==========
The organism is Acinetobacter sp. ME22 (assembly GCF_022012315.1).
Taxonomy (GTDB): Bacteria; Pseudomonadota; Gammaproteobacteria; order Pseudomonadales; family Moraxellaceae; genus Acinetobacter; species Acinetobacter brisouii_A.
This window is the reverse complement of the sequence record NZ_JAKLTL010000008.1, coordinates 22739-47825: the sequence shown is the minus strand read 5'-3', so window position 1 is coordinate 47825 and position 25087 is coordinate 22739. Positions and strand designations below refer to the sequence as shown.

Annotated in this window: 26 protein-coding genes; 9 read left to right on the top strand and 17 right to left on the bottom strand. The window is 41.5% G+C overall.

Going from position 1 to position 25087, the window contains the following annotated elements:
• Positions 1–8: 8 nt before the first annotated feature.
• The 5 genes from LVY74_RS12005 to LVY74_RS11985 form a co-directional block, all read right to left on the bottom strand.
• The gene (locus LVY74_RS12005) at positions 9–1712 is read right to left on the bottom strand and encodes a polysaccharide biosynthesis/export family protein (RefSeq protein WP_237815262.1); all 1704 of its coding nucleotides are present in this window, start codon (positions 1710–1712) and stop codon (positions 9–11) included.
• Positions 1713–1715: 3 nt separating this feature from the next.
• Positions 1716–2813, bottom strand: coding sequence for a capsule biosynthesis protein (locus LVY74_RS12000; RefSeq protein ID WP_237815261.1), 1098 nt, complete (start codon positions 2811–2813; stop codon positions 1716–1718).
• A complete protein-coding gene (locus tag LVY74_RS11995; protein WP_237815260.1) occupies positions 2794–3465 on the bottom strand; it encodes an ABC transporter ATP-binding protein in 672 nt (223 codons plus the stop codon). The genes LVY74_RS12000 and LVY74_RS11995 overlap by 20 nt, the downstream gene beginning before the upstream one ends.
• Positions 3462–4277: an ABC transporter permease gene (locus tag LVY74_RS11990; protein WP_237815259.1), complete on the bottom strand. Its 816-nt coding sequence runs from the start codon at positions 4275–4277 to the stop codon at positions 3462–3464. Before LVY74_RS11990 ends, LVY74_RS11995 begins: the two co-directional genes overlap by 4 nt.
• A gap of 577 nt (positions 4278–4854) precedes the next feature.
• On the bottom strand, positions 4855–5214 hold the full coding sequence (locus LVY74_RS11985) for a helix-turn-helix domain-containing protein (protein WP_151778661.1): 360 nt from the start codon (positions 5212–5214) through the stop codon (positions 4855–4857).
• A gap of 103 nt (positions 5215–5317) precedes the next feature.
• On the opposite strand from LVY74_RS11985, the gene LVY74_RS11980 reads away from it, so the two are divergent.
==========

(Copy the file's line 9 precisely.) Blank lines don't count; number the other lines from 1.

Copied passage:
• Positions 1713–1715: 3 nt separating this feature from the next.